An Immigrant Neighborhood
Interethnic and Interracial Encounters in New York before 1930
Publication Year: 2011
Examining race and ethnic relations through an intersectional lens, Shirley Yee's An Immigrant Neighborhoodinvestigates the ways that race, class, and gender together shaped concepts of integration and assimilation as well as whiteness and citizenship in lower Manhattan during the late nineteenth and early twentieth-centuries.
In contrast to accounts of insulated neighborhoods and ethnic enclaves, Yee unearths the story of working class urban dwellers of various ethnic groups—Chinese, Jews, Italians, and Irish—routinely interacting in social and economic settings.
Yee's numerous, fascinating anecdotes—such as one about an Irishman who served as the only funeral director for Chinese for many years—recount the lived experiences of these neighborhoods, detailing friendships, business relationships, and sexual relationships that vividly counter the prevailing idea that different ethnic groups did not mix except in ways marked by violence and hostility.
Published by: Temple University Press
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It has always amazed me how so many people from so many different places can contribute to a research project. I have had the good fortune to have a number of excellent research assistants over the years: Zakiya Adair, José Díaz, Ileana Howard, Holly Johnson, Sarah Palmer, Karen Rosenberg, and Tania Zapata-García. I thank the wonderful ...
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In the winter of 1877, a group of mourners gathered in a dimly lit funeral parlor on Pearl Street in lower Manhattan to pay their last respects to Ah Fung (sometimes referred to as Ah Lung), a Chinese man who had been brutally murdered in his Lower East Side apartment. He had died of “ghastly wounds” at Bellevue Hospital after living for ...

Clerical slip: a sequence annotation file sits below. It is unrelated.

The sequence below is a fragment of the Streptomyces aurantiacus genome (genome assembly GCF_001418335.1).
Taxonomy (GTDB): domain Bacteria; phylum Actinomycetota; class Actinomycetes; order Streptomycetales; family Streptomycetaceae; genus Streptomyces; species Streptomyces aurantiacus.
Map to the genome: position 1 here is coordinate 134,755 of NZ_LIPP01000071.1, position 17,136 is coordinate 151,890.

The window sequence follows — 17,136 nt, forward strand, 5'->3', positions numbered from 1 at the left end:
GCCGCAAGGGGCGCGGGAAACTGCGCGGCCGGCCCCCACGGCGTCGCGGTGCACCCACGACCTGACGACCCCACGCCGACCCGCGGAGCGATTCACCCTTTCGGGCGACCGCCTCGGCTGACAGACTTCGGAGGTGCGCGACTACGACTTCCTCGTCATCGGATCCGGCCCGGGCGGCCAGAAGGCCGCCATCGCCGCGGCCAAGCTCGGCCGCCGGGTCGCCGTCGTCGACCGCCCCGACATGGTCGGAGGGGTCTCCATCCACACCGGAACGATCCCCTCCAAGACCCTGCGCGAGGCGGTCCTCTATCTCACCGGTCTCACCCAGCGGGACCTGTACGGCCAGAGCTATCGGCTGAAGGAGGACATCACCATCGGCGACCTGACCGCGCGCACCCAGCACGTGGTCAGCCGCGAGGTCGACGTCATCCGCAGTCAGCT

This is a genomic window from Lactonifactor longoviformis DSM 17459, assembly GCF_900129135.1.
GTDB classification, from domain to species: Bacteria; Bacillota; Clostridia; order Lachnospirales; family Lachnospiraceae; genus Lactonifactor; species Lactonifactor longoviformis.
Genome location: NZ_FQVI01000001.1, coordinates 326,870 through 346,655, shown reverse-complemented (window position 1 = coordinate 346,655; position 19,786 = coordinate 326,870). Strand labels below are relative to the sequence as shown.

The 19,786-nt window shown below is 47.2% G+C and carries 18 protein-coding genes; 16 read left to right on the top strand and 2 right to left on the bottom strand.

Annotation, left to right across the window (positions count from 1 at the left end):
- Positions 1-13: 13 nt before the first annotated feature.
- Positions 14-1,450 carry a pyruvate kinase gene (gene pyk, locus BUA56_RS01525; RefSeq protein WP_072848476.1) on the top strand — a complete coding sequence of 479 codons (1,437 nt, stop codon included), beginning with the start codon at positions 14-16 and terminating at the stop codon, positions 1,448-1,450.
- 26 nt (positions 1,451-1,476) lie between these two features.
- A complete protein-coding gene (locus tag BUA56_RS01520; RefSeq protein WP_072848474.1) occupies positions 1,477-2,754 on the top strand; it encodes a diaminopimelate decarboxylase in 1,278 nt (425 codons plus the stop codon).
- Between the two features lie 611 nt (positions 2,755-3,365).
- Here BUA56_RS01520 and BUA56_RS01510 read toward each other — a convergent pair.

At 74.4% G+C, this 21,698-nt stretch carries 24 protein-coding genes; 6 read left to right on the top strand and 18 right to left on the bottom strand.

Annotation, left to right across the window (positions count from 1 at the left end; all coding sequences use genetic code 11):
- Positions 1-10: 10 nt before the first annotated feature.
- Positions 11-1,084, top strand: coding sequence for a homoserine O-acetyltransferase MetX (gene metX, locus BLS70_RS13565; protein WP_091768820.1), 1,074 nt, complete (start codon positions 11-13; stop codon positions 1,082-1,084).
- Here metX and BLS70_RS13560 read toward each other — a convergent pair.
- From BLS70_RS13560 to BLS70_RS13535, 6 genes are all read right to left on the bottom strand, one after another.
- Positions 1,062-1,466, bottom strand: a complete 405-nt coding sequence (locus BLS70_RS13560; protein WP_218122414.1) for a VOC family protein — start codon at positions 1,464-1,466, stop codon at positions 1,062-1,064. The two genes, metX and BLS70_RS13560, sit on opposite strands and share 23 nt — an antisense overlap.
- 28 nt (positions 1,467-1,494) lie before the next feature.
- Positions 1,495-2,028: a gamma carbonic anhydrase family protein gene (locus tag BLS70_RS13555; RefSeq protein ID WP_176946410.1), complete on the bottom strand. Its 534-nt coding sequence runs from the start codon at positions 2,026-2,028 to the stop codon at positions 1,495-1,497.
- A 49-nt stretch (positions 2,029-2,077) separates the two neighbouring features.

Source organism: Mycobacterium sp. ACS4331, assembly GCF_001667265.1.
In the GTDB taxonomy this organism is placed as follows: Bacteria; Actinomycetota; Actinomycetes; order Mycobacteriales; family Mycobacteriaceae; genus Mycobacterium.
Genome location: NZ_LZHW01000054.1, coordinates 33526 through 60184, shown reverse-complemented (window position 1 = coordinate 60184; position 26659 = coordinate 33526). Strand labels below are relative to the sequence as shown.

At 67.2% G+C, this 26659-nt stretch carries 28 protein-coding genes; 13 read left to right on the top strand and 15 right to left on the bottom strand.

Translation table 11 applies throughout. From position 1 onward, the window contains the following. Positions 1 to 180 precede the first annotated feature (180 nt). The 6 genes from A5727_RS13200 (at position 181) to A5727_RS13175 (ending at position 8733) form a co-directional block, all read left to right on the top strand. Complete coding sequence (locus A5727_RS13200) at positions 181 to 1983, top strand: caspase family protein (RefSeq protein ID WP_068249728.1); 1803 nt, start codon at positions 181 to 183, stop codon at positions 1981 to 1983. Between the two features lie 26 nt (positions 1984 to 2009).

1. Forming Households, Families, and Communities
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Bert Val Eutemey and Louise Holmes were married in New York City in the 1920s. Holmes was an African American who had come from a long line of New Yorkers on her mother’s side. Her father was originally from Virginia, one of many African Americans who had migrated from the South to Northern cities after the Civil ...
2. Building Commercial Relations
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On 10 February 1921, James M. Miller and William Chambers each sat before the Chinese immigration inspector’s office in New York City to testify on behalf of Lee Chong Ho to confirm that Lee was a “merchant” and not a “laborer.” A week earlier, Lee had arrived in Seattle, Washington, from China, claiming that he was a ...
3. Sustaining Life and Caring for the Dead
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When William H. Kennedy expanded his livery and stable business into the undertaking trade in the 1860s, the Irish born undertaker, who later boasted of his longtime association with the Chinese in lower Manhattan, was not alone. Kennedy was part of a larger community of Irish men who had entered the funeral ...
4. Mixing with the Sinners: The Anti-vice Movement
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Late on a July evening in 1901, William C. Steele Jr., Arthur E. Wilson, and Isaac Silverman scoured the Lower East Side looking for prostitutes. They were no ordinary men looking for a good time; they had recently signed up with the city’s newly formed private moral reform organization, the Committee of Fifteen. Their job was to ...
5. On (Un)Common Ground: Religious Politics in Settlements and Missions
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In a letter to Harry Hopkins shortly before their marriage, Ethel Gross warned him not to be surprised if she decided to “break windows at Christodora House some day.”1 Although Gross’s playful threat most likely referred to their desire to break away from the settlement and move on with their life as a couple, her comment also illuminates ...
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This book offers a social history of southern Manhattan that challenges conventional notions of this area of New York as either a hotbed of interracial sex and violence or a cluster of isolated ethnic communities. Romanticized notions of New York history, rooted in ethnic and racial stereotypes, as well as in memories of family and ...
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Page Count: 256
Publication Year: 2011